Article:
Macaroni and Cheese is a food that most people love, but also have strong opinions on. There are usually two camps. The Baked Camp, and the Creamy Camp. Usually, the two never come together. I am of the Creamy Camp. I’ve always found the baked stuff to be dry, milky, and not nearly cheesy enough. On the other hand, creamy mac-n-cheese just hasn’t been the same since they took trans-fats out of the Velveeta. Used to be that Velveeta was one of those items you couldn’t go cheap on. If you got the generic version, it tasted awful. Once the trans-fat revolution took place, Velveeta just wasn’t, well, Velveeta; it tasted like it’s generic self. We switched back to generic once, and found that it actually tasted more like Velveeta than Velveeta did. Thing is, I got tired of storing the boxes in the fridge. Son liked to take them out of the pantry, and jab his fingers into them. Once they’re open, they must be refrigerated.
I had discovered, while making individual servings for Son, that I could use water and a slice of American cheese to make a pretty tasty mac, and so I stopped buying Velveeta altogether. But, making a single serving of mac is one thing. Making a family sized amount takes a lot of sliced cheese. I knew there had to be a better way. While Husband was away, I got to experimenting.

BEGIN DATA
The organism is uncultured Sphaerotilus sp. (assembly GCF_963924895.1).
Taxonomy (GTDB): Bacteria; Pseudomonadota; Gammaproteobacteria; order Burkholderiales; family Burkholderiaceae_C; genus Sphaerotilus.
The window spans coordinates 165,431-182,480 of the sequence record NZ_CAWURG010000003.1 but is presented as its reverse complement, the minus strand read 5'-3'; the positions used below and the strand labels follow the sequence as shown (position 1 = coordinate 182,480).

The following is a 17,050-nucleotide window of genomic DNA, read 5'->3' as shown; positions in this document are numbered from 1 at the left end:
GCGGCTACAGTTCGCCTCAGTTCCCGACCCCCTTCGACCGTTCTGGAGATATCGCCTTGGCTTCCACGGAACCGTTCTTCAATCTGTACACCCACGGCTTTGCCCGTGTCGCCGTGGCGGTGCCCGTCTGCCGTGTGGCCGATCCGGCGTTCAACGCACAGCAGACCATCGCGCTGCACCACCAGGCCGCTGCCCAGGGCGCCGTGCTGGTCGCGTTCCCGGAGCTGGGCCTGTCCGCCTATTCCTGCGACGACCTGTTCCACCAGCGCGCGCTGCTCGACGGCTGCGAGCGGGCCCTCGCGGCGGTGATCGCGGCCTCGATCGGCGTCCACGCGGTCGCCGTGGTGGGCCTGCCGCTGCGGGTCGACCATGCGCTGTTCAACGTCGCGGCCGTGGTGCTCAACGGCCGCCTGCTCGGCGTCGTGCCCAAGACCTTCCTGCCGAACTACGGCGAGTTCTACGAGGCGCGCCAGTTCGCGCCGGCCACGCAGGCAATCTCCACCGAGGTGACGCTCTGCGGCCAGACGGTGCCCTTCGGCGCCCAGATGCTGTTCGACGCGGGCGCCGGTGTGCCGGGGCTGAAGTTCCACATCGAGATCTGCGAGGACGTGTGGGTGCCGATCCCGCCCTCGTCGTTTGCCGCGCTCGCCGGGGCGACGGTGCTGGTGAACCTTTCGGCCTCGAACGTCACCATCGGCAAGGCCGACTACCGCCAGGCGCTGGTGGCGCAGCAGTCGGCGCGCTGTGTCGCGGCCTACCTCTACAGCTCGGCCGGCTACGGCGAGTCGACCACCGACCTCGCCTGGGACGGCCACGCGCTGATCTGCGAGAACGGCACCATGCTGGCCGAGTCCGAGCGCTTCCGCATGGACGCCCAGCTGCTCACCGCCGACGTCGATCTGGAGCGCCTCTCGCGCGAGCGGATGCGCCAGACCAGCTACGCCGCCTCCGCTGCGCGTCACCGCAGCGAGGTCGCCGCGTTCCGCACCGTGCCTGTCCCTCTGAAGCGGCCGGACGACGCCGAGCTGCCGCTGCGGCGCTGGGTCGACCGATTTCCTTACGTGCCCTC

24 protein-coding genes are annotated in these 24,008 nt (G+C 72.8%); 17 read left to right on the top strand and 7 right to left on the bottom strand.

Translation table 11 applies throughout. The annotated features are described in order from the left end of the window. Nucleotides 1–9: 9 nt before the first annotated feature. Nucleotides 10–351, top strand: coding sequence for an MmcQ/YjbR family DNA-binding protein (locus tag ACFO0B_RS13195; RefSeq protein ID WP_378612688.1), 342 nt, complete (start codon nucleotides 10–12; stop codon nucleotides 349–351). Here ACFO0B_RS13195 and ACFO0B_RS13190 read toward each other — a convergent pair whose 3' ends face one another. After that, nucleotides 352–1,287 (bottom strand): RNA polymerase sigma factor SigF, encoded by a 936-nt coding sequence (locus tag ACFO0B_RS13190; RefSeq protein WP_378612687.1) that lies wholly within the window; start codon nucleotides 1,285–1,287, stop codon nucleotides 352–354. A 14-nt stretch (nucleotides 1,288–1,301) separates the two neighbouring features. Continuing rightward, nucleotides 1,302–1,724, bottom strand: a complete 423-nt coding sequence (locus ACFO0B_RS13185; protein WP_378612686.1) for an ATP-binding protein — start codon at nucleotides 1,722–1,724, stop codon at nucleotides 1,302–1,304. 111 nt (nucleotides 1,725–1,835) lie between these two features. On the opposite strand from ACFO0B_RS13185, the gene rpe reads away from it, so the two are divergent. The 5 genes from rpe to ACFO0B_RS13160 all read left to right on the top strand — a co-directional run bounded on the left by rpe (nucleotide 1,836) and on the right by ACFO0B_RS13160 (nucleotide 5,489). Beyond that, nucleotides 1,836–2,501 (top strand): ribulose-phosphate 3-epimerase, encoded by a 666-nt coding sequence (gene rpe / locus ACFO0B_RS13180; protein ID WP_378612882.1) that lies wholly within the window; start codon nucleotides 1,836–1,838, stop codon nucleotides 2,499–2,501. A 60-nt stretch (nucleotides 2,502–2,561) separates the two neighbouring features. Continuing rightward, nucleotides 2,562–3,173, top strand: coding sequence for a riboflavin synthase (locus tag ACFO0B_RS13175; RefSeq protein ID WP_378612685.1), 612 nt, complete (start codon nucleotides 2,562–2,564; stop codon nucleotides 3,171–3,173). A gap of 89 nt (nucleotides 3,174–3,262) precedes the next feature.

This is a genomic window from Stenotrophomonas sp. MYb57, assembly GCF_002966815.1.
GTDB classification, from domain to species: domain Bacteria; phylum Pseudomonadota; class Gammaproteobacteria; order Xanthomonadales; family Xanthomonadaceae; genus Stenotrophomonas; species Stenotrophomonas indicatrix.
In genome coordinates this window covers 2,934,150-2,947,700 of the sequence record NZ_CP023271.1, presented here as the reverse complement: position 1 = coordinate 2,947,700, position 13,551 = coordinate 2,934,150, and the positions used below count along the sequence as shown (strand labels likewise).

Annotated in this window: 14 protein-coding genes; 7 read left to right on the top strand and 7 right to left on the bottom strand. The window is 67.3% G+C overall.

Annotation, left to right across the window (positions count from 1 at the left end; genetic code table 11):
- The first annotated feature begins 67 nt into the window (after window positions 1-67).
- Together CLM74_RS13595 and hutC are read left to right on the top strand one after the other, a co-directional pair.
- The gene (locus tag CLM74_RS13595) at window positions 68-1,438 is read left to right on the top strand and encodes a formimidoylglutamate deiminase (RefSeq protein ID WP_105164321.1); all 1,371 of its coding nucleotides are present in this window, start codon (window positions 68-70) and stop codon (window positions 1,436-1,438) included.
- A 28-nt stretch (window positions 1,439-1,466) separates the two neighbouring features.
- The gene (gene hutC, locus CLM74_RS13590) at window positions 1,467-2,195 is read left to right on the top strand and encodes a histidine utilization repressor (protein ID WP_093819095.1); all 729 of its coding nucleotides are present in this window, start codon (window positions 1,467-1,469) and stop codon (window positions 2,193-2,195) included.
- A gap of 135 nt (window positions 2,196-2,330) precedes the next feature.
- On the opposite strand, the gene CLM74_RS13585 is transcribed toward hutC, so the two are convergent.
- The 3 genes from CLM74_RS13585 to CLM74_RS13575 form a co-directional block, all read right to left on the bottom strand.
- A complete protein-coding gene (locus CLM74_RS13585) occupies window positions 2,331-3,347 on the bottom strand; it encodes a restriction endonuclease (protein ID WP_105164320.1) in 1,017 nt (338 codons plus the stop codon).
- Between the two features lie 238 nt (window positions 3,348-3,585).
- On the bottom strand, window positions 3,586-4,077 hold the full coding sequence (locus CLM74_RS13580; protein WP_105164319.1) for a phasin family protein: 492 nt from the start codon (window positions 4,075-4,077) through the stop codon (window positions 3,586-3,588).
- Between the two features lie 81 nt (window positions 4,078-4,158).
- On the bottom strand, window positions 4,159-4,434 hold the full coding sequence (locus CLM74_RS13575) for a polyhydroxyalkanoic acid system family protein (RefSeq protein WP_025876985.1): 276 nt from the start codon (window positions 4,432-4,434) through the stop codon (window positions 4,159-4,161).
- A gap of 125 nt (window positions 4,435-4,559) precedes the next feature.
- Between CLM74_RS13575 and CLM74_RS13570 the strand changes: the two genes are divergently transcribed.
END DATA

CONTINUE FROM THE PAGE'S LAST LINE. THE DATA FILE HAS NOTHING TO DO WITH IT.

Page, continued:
I pulled out a pot, and cooked up some elbow noodles. I shredded some cheddar, and pulled out the sour cream. I drained off most of the water after the noodles were cooked, and then returned them to the stove. I knew that in order to create creamy mac, I’d have to find a way to bind the fats in the cheese with the water still left on the noodles; if I didn’t, I’d have gritty mac-n-cheese, and who really wants that?! I knew that in order to bind fat and water, you need and emulsion, but I didn’t want to spend hours, and muscular strain, to beat the ingredients together on a molecular level. I needed lecithin.
Lecithin acts as a bridge between fat and water. One side of it’s molecule has an opening for water, and the other for fat, and the best source for lecithin is in eggs. I didn’t want to break out a whole egg, I didn’t need that much, so I thought again. In an article I read once, they used mayonnaise, which is mostly eggs, as the lecithin provider in a vinaigrette. It doesn’t take much, and I gave it a try.
It worked like a charm. A mere half-teaspoon was enough to mix a 3-serving batch of macaroni. I just moved the pasta to the edges of the pot, and mixed the sourcream and mayo together. Then I incorporated the pasta, and began sprinkling in the cheese. I stirred constantly, and adding cheese, until I got the taste and consistency I wanted. Yum! It wasn’t just a fluke, either. I tried it again on a family-sized batch later, and Husband approved. He was a bit shocked when I told him the ingredients, though.
The best part is that it cuts down on my staple groceries, and cuts out a bit more trans-fat/engineered food product from our lives. Sure, it’s a bit more labour intensive, but it’s a labour of love….right?